Dan Neidhardt was just shy of turning 70 when he took up cycling. It was part of his new exercise regimen, and small jaunts around his Brookland neighborhood in Northeast Washington soon turned into 20-mile rides out of the District.
Neidhardt was riding his $5,000 carbon road bicycle April 28 when he collided with a pickup truck at First Street and Florida Avenue NW, D.C. police said. The landscape painter died May 10 at a hospital. He was 74.
The crash is under investigation, but police said in a statement that they believe Neidhardt pedaled through a red light as he rode north on First Street.
Neidhardt’s death has been hard on a small artist community that has taken hold in Brookland, a Northeast Washington neighborhood roughly bordered by Rhode Island, South Dakota and Michigan avenues, with longtime residents mixing with newcomers, coffee shops, galleries and diverse eateries.
Before moving to Washington, Neidhardt spent summers with artists who flocked to Provincetown, Mass., at the tip of Cape Cod, and attended the prestigious Cape School of Art, where he studied landscapes and the use of color and natural light under master impressionist Henry Hensche.
Hilda Neily, a teacher at the school, said Neidhardt “painted all the time.” One challenge was to paint the image of a brick and capture the different hues from weathering and age. “He painted a mean brick,” Neily said. “You’d think bricks are easy, but they’re not, and Dan painted a mean one.”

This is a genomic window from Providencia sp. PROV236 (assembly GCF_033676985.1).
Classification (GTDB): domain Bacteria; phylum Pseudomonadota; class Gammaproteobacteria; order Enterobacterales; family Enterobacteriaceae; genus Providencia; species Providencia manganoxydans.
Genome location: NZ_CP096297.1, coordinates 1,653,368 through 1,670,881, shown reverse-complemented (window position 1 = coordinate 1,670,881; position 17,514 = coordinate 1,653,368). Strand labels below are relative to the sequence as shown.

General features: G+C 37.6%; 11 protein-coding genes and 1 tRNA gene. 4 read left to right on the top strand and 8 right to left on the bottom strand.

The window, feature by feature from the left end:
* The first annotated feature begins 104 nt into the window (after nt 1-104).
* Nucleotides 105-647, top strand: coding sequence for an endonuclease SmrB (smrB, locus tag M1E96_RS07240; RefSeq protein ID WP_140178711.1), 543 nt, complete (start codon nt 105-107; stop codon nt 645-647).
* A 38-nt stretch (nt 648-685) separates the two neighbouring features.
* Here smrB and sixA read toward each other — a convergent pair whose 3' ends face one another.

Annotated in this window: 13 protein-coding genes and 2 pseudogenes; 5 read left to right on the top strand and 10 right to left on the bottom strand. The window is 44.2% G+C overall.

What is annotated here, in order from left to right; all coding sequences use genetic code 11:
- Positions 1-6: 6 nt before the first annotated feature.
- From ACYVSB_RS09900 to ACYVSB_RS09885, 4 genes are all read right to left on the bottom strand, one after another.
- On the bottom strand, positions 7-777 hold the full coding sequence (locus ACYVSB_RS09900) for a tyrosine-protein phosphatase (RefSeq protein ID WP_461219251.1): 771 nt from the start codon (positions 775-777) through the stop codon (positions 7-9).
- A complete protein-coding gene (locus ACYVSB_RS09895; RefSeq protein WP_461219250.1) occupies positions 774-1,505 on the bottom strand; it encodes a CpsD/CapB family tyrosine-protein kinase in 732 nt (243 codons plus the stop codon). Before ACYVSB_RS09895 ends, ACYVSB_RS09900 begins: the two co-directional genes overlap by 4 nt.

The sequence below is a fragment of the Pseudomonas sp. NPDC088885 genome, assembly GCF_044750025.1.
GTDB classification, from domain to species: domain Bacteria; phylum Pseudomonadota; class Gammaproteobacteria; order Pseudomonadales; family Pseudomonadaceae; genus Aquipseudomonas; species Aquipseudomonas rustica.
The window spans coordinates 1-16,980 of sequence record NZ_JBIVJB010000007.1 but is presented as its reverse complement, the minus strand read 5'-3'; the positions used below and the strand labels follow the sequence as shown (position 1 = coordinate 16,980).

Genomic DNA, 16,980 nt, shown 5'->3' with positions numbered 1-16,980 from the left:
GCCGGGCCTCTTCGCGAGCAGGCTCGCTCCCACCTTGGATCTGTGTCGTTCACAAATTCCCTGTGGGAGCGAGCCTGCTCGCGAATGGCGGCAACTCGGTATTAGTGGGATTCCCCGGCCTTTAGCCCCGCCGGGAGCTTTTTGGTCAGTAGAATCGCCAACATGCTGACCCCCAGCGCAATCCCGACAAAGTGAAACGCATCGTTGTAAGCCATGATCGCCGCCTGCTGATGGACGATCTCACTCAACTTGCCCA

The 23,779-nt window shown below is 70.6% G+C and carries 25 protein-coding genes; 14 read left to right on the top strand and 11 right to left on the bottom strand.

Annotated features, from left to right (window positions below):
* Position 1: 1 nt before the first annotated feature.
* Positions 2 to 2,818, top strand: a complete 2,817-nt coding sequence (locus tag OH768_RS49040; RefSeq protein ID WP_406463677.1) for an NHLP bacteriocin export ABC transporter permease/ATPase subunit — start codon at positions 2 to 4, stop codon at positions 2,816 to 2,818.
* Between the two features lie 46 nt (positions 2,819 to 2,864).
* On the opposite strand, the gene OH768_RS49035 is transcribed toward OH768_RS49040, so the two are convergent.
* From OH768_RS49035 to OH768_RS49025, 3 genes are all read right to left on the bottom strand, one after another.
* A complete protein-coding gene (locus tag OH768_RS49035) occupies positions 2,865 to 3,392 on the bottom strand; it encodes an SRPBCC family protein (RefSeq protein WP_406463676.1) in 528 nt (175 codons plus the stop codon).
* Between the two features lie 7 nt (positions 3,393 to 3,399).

Neidhardt grew up in Louisiana and worked for a time on freighters in Mississippi. He married a woman he met in art school on Cape Cod, and they had a son who died. Family members could not be reached.
Neidhardt moved to Brookland 15 years ago after he met Lavinia Wohlfarth in Provincetown. Wohlfarth owns a curator shop and an art gallery in the neighborhood. She said Neidhardt fell for the suburban feel of the District enclave, which allowed him to conduct his affairs without venturing downtown or taking the Metro.
Wohlfarth said Neidhardt didn’t paint from photographs. He stood outside, in real time, the test being to incorporate the natural light into his work. Wohlfarth said Neidhardt used “one color at a time to create the atmosphere of the day.”
Even when he painted scenes just outside of his home, Neidhardt eschewed the traditional cityscape of gritty rowhouses and storefronts, instead painting bright scenes of grass, trees and shrubbery.
Wohlfarth said Neidhardt worked to stay healthy. In his later years, he walked or rode around Brookland, lingering at coffeehouses or in parks, where he drew or played chess. He frequented the Bike Rack on Monroe Street NE, awaiting repairs while sipping coffee in an adjacent courtyard.
Wohlfarth said she was worried when Neidhardt took up cycling to keep fit: “It’s just that traffic here is so bad for bicycles.”